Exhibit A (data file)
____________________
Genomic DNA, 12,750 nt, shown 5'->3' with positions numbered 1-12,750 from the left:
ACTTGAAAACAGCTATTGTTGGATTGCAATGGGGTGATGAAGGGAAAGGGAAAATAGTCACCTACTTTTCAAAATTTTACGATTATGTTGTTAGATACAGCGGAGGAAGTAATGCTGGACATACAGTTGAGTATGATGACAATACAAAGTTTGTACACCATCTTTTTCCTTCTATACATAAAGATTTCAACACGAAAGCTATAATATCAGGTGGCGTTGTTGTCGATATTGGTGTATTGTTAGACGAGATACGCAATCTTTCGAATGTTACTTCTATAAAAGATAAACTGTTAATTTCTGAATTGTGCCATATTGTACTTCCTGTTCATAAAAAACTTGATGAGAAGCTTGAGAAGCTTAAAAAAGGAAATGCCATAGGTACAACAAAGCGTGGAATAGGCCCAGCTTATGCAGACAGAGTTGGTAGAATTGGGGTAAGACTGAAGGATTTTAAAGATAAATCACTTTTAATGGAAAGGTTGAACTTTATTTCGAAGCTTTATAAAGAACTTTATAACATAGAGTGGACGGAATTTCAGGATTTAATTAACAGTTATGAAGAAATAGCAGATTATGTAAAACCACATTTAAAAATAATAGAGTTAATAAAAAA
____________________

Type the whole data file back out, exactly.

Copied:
Genomic DNA, 12,750 nt, shown 5'->3' with positions numbered 1-12,750 from the left:
ACTTGAAAACAGCTATTGTTGGATTGCAATGGGGTGATGAAGGGAAAGGGAAAATAGTCACCTACTTTTCAAAATTTTACGATTATGTTGTTAGATACAGCGGAGGAAGTAATGCTGGACATACAGTTGAGTATGATGACAATACAAAGTTTGTACACCATCTTTTTCCTTCTATACATAAAGATTTCAACACGAAAGCTATAATATCAGGTGGCGTTGTTGTCGATATTGGTGTATTGTTAGACGAGATACGCAATCTTTCGAATGTTACTTCTATAAAAGATAAACTGTTAATTTCTGAATTGTGCCATATTGTACTTCCTGTTCATAAAAAACTTGATGAGAAGCTTGAGAAGCTTAAAAAAGGAAATGCCATAGGTACAACAAAGCGTGGAATAGGCCCAGCTTATGCAGACAGAGTTGGTAGAATTGGGGTAAGACTGAAGGATTTTAAAGATAAATCACTTTTAATGGAAAGGTTGAACTTTATTTCGAAGCTTTATAAAGAACTTTATAACATAGAGTGGACGGAATTTCAGGATTTAATTAACAGTTATGAAGAAATAGCAGATTATGTAAAACCACATTTAAAAATAATAGAGTTAATAAAAAA